From Middle French théorème, from Late Latin theōrēma, from Ancient Greek θεώρημα (theṓrēma, “speculation, proposition to be proved”) (Euclid), from θεωρέω (theōréō, “I look at, view, consider, examine”), from θεωρός (theōrós, “spectator”), from θέα (théa, “a view”) + ὁράω (horáō, “I see, look”). See also theory, and theater.
theorem (plural theorems)
- (mathematics) A mathematical statement of some importance that has been proven to be true. Minor theorems are often called propositions. Theorems which are not very interesting in themselves but are an essential part of a bigger theorem's proof are called lemmas.
- (mathematics, colloquial, nonstandard) A mathematical statement that is expected to be true
- Fermat's Last Theorem was known thus long before it was proved in the 1990s.
- (logic) A syntactically correct expression that is deducible from the given axioms of a deductive system.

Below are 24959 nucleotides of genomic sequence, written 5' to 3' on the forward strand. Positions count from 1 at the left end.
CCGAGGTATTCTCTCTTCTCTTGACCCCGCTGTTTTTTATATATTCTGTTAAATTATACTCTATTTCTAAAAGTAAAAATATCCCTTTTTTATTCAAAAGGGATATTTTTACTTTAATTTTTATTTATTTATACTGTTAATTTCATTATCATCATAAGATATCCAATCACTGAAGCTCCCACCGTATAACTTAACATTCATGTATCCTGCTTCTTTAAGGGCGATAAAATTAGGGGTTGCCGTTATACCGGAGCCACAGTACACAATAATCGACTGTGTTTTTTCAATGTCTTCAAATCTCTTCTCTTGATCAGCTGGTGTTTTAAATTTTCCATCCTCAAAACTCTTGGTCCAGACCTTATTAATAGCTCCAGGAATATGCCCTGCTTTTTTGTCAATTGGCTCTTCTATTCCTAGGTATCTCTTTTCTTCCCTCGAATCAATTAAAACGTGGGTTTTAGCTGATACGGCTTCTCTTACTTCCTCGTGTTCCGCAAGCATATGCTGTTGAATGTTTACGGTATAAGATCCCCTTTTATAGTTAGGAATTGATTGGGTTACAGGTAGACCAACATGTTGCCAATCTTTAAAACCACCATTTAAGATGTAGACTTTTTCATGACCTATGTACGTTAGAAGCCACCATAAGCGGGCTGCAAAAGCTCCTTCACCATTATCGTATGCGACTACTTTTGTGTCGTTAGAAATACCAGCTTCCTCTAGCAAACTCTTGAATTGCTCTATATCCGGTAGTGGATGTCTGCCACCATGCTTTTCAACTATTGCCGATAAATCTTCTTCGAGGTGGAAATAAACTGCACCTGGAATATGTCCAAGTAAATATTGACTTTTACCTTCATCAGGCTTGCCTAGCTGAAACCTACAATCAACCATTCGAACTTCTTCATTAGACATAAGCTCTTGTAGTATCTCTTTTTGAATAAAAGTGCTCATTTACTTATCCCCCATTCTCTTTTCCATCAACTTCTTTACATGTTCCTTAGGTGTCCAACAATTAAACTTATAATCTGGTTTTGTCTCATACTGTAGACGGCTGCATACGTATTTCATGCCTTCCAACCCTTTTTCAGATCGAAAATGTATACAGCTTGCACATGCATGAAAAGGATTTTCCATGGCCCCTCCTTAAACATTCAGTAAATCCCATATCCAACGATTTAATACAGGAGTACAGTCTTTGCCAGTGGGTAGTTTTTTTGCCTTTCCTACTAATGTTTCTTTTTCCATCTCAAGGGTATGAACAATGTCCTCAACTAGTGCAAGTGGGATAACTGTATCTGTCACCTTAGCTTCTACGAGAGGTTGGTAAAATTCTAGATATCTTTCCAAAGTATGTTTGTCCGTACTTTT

- (proven statement): lemma, proposition, statement
- (unproven statement): conjecture
- See also Wikisaurus:statement
- binomial theorem
- central limit theorem
- Ceva's theorem
- cosine theorem
- double angle theorem
- Dvoretzky's theorem
- exterior angle theorem
- Euclid's theorem
- Fermat's Last Theorem
- fundamental theorem
- Gauss' theorem
- Gödel's incompleteness theorem
- Green's theorem
- Haag's theorem
- intercept theorem
- inscribed angle theorem
- The translations below need to be checked and inserted above into the appropriate translation tables, removing any numbers. Numbers do not necessarily match those in definitions. See instructions at Wiktionary:Entry layout#Translations.
- (transitive) To formulate into a theorem.